One of the investigating officers, Officer Parker, testified that after he and his partner placed James and Johnson under arrest, they accompanied Johnson to a parking lot at 95th Street and Western Avenue in Evergreen Park where they discovered a 1969 Mercury parked along the lot's east wall. From the trunk of the Mercury the officers recovered a sawed-off shotgun which was later identified by Mr. Lowy as the gun that was used in the robbery.
In the evening of the day of the robbery, a lineup was held in which Mr. Lowy positively identified both James and Johnson as the two men who had robbed him earlier in the day. Mr. Lowy also identified the items recovered from James and Johnson as the ones that had been taken from him in the robbery.
This appeal is brought only by Johnson. On the third day of the 6-day trial, co-defendant James, who had been released on bond, did not appear and forfeited his bond. James was found guilty and sentenced in absentia to 2 to 8 years for armed robbery and 2 to 3 years for unlawful use of weapons.
Defendant's first contention is that the trial court erred in refusing to hear a pretrial motion to suppress the shotgun recovered from the trunk of the 1969 Mercury. Defendant argues that the court denied the motion to suppress without hearing any evidence on the motion. Defendant further argues that no motion to suppress was heard at a preliminary hearing, but only what purports to be a motion to suppress. In support of this unique contention, defendant urges that the discussion of the shotgun at the preliminary hearing came as an afterthought by defendant's attorney, that there was no formal motion made in writing and that in the preliminary hearing the court did all of the interrogating concerning the recovery of the shotgun.
• 1 The record indicates that a motion to suppress, although not in writing, was fully considered at the preliminary hearing. In the case at bar, when the motion to suppress the shotgun was raised anew in the trial court, defendant made no offer of proof indicating additional evidence was to be offered or tending to show the existence of special circumstances. In such a case, it was not error for the trial court to refuse to reconsider defendant's motion to suppress. See People v. Holland (1974) 56 Ill.2d 318, 307 N.E.2d 380; People v. Hopkins (1972) 52 Ill.2d 1, 284 N.E.2d 283.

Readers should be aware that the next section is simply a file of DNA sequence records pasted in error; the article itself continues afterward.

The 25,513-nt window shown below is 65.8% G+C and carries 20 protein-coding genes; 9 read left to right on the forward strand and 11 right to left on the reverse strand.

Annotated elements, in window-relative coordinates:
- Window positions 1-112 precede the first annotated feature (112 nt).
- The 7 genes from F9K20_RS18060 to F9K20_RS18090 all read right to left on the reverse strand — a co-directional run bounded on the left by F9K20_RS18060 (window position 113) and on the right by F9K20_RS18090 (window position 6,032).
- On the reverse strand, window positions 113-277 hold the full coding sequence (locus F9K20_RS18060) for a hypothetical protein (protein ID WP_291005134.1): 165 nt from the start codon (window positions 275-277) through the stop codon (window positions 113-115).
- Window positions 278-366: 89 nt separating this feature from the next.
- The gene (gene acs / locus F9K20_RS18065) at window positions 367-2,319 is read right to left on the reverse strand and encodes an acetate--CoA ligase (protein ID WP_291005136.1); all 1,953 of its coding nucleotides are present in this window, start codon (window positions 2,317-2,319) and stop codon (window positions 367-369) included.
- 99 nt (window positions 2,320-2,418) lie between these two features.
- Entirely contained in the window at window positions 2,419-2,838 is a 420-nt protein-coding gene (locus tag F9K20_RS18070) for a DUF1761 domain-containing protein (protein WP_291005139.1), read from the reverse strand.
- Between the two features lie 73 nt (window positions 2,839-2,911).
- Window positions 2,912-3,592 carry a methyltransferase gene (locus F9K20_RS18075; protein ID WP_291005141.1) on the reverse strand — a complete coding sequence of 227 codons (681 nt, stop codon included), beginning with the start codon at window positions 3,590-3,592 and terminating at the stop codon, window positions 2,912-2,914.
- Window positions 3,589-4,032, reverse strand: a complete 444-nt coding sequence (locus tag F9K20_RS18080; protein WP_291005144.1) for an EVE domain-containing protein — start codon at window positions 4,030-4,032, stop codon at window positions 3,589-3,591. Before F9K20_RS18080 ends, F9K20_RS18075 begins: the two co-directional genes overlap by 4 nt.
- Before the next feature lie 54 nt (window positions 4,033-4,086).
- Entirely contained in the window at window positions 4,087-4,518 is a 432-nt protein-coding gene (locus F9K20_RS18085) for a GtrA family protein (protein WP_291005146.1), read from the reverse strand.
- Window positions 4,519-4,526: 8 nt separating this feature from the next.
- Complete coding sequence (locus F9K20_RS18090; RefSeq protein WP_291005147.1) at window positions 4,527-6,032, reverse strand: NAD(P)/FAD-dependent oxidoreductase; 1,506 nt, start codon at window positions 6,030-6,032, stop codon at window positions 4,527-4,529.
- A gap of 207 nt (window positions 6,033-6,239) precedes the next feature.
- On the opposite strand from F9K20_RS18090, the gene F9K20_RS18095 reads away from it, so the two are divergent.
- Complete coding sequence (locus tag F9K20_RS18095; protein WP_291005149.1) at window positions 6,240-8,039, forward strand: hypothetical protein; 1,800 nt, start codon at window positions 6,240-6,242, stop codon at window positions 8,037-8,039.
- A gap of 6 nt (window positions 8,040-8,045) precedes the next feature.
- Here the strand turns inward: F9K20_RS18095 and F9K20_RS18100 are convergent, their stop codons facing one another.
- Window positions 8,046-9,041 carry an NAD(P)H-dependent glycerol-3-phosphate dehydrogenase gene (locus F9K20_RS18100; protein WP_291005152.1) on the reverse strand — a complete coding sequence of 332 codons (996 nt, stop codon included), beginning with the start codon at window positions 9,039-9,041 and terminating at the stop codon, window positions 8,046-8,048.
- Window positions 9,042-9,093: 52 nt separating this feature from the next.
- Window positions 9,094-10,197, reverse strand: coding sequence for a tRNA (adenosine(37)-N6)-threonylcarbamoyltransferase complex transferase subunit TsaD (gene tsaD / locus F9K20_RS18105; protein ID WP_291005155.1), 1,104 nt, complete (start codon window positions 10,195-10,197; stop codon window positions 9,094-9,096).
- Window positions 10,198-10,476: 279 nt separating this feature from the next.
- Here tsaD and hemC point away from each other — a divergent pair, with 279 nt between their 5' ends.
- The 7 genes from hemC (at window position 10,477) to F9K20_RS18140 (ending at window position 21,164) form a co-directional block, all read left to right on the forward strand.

Defendant next contends that the court erred in denying his pretrial motion to suppress Mr. Lowy's in-court identification of defendant. In support of this contention defendant argues that his identification in the police lineup was replete with police-induced activities.
• 2, 3 After carefully reading the record we do not agree with defendant's contention that the lineup was replete with police-induced activities. However, even if the defendant were correct in so contending, the trial court did not err in denying defendant's motion to suppress Mr. Lowy's in-court identification because Mr. Lowy's identification had an origin independent of the allegedly unfair lineup. As stated in People v. Martin (1970), 47 Ill.2d 331, 338, 265 N.E.2d 685, 689:
"* * * [E]ven though an out-of-court procedure may have been unnecessarily suggestive, nonetheless, denial of due process depends on whether * * * identification at trial was dependent on or influenced by the improper viewing and that the question to be determined is whether the witness's identification had an origin independent of the improperly suggestive ...